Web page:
I ask myself why I find all this deeply saddening. Is it because I sell printed books and selling E-books holds no appeal? Is it because E-books threaten my livelihood?
I think I can honestly answer “no” (there are lots more immediate threats). I also reject what might be called the aesthetic objection to the electronic book (which I think can easily descend into sentimentality)—you know, acclaiming the beauty of physical books as objects, the way they smell, the way they feel, etc.
No, there is a more profound objection or resistance to the E-book, which, for lack of a better label, I’ll call theological.
I’ll just say it: E-books are a gnostic technology that nourishes gnostic tendencies. And I’ve been taught, and know historically, that gnosticism is heresy number one.
When we read physical books, the text is physically mediated in a delightful, infinite variety of ways. The word comes incarnate in ink and paper and covers. The word in E-books, I know, is also physically mediated, but it tends toward the virtual, and renders the medium immaterial.
Just as the Docetist variety of early Christian gnosticism taught that Christ only seemed to be human, so E-books lend a ghostly air to the screen presence of whatever text it displays.
I began by relating the deeply formative reading experiences books rendered, saying “the object and the experience they mediated are inseparable.” I can’t imagine saying the same about any electronic reading experience.
Yes, the electronic text is “there”—but just barely. There’s not very much “there” there. The incarnate element involved in reading has nearly disappeared, and our nature as composite beings of flesh and spirit—this nature for which Christ took flesh—is left strangely starved. Our physical natures, yearning for incarnate spiritual experience, are considered irrelevant.
There is no longer a sense of journey or pilgrimage through a story, as anyone who’s read a long text with delight or arduous sweat knows. The E-text floats in a boundless sea of nearly identical pages, and any sense of beginning, middle, and end has fled away. In a physical book, the text has particularity, to which we can relate even spatially.
How many times have you been looking for a sentence or a passage, and said something like “it’s on the right-hand page, about three lines from the top,” this memory immediate and precious to you?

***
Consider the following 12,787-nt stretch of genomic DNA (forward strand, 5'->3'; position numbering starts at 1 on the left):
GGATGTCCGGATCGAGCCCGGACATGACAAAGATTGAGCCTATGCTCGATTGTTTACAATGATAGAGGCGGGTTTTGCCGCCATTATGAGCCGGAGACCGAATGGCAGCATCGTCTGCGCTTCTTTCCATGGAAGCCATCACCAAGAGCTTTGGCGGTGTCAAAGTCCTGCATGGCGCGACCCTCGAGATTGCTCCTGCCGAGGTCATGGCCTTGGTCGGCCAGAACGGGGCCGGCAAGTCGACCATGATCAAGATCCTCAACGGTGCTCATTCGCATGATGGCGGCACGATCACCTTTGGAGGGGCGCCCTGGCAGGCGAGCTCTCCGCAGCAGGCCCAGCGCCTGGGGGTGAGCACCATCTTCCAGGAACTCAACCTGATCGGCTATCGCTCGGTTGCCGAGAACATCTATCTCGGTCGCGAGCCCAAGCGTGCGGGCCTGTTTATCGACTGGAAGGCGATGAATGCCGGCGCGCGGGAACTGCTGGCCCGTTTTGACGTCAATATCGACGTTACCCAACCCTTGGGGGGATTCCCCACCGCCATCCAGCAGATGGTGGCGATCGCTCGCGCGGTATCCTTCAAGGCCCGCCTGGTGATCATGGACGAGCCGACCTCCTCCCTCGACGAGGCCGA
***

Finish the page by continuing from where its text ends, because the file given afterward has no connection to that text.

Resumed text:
The proponent of the digital book might run an electronic search of his text and immediately locate the sought passage—but is there a real sense of where it is in relation to the rest of the book? The book itself is marked by our journey through it—yellow highlighter here, coffee stain there, spaghetti sauce spattered on page forty-five. We yearn for physicality—it’s our created nature—and books satisfy.
We mark them, they mark us. It’s an intricate, beautiful physical/spiritual dance.
The object and the experience they mediate are inseparable. I might just as well have said that good books—good words incarnate—are sacramental.
Warren Farha is a lifelong, contented resident of Wichita, Kansas, son of a Lebanese immigrant’s son and a Kansas farm girl. He grew up in his father’s business, until a pivotal moment in 1987 led him into a new vocation of bookstore owner. The bookstore in mind was interdisciplinary featuring classic, perennially important books in literature, theology, history, the arts, and children’s literature, one that also brought his native Orthodox faith into wider contemporary intellectual and cultural conversations. Eighth Day Books is now almost twenty-five years old. Warren shares this endeavor with his beloved wife Chris, three grown children, and a host of past and present friends.